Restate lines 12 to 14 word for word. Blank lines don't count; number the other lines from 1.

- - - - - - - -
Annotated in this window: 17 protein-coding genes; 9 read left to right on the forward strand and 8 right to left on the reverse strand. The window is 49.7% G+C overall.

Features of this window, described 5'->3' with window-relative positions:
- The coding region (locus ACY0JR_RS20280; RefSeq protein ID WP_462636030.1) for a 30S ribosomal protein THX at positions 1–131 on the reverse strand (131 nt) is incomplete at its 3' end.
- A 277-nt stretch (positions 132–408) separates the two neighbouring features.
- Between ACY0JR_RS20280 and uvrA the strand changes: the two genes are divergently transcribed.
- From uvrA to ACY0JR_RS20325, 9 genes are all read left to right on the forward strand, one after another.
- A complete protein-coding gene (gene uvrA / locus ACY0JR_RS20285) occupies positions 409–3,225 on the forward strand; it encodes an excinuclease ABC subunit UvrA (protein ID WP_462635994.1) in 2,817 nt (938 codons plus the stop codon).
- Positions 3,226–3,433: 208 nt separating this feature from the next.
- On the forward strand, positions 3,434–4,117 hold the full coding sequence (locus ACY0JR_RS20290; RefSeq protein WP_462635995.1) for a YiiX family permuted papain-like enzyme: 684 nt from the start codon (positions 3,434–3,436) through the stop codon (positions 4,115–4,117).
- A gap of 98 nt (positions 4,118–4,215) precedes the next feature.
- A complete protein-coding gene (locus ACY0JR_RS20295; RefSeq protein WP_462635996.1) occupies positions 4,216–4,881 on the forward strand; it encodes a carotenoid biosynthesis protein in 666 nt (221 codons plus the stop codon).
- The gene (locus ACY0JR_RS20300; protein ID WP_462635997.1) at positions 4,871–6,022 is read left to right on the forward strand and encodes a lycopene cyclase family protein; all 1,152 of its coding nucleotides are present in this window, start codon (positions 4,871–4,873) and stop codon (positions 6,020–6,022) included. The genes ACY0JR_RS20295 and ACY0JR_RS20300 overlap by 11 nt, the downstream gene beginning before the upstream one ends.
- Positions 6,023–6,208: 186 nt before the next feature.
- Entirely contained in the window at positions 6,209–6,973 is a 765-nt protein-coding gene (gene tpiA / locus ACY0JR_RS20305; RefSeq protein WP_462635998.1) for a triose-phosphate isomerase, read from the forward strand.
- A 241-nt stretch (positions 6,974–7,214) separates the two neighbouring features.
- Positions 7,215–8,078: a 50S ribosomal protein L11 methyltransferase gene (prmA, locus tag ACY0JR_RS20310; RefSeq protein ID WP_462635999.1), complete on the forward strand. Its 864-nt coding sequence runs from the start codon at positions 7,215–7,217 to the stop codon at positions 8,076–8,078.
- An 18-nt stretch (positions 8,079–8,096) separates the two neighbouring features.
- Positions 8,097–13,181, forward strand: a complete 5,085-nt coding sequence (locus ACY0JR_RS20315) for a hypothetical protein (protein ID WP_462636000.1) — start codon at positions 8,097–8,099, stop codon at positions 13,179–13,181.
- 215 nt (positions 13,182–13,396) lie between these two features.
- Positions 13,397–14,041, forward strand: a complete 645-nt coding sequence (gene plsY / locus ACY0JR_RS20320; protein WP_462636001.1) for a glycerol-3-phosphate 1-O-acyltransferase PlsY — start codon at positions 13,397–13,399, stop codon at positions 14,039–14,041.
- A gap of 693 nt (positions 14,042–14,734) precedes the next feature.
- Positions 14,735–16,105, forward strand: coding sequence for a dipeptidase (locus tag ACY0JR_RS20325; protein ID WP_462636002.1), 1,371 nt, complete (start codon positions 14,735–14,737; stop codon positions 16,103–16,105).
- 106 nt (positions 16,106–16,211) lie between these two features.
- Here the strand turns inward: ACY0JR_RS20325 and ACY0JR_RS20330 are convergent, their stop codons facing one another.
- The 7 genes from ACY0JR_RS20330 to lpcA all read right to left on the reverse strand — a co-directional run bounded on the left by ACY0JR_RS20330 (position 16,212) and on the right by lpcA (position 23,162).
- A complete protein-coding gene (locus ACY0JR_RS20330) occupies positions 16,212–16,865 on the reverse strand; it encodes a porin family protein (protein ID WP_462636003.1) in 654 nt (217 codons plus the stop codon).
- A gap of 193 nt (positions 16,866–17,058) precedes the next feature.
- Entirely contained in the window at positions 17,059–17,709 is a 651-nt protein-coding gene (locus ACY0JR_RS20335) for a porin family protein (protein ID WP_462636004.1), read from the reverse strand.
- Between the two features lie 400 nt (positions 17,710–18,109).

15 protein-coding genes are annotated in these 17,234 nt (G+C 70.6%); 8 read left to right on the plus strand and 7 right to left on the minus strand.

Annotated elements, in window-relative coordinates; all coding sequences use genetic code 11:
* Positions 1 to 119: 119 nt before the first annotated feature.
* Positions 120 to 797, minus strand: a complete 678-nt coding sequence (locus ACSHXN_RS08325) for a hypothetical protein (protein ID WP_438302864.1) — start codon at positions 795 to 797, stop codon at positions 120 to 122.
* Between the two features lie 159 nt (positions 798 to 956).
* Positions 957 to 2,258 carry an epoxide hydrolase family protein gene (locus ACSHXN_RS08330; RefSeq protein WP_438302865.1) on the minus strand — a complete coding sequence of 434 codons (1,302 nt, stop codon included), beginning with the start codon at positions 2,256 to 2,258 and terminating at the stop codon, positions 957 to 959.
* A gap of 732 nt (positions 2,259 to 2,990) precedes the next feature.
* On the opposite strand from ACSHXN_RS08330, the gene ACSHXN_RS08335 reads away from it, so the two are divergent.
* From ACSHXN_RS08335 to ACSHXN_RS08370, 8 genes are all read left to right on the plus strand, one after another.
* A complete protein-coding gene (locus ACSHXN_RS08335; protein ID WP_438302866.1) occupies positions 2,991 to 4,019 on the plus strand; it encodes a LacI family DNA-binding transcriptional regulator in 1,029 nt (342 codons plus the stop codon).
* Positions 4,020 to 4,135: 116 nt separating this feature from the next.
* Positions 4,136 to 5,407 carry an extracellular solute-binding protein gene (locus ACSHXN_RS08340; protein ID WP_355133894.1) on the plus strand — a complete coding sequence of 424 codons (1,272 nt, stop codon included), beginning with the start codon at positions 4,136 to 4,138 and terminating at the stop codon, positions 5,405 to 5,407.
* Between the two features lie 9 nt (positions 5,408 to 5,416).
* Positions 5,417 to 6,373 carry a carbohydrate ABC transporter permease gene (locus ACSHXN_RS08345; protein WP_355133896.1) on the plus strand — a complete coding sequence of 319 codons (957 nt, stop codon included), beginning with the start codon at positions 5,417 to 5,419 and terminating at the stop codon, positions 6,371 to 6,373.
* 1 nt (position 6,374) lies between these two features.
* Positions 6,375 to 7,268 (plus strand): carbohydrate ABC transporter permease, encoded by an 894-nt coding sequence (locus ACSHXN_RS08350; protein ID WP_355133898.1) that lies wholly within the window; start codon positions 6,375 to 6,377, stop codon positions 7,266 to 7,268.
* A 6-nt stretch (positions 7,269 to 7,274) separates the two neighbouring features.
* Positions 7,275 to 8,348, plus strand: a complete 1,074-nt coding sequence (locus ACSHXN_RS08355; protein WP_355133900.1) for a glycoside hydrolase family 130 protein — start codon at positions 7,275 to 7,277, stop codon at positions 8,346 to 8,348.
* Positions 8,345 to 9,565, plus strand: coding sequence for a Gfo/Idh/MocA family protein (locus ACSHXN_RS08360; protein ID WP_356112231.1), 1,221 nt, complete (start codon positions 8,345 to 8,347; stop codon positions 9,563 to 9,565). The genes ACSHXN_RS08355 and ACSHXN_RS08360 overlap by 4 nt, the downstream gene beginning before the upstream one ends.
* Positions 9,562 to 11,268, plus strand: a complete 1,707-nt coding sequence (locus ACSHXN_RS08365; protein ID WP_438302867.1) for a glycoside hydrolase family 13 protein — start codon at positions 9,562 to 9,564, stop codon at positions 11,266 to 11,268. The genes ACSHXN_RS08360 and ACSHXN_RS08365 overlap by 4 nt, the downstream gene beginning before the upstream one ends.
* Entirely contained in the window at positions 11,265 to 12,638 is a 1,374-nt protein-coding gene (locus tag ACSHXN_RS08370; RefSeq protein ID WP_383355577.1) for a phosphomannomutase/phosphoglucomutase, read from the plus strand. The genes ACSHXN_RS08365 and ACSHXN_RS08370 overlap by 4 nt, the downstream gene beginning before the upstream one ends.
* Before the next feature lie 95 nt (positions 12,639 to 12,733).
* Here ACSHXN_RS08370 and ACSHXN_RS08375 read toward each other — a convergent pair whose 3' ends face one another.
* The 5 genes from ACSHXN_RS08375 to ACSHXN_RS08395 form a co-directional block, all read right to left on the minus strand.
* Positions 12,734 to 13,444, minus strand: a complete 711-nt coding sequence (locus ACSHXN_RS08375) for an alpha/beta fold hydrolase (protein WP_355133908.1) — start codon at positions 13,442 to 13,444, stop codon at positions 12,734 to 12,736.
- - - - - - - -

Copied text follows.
- The gene (locus ACY0JR_RS20300; protein ID WP_462635997.1) at positions 4,871–6,022 is read left to right on the forward strand and encodes a lycopene cyclase family protein; all 1,152 of its coding nucleotides are present in this window, start codon (positions 4,871–4,873) and stop codon (positions 6,020–6,022) included. The genes ACY0JR_RS20295 and ACY0JR_RS20300 overlap by 11 nt, the downstream gene beginning before the upstream one ends.
- Positions 6,023–6,208: 186 nt before the next feature.
- Entirely contained in the window at positions 6,209–6,973 is a 765-nt protein-coding gene (gene tpiA / locus ACY0JR_RS20305; RefSeq protein WP_462635998.1) for a triose-phosphate isomerase, read from the forward strand.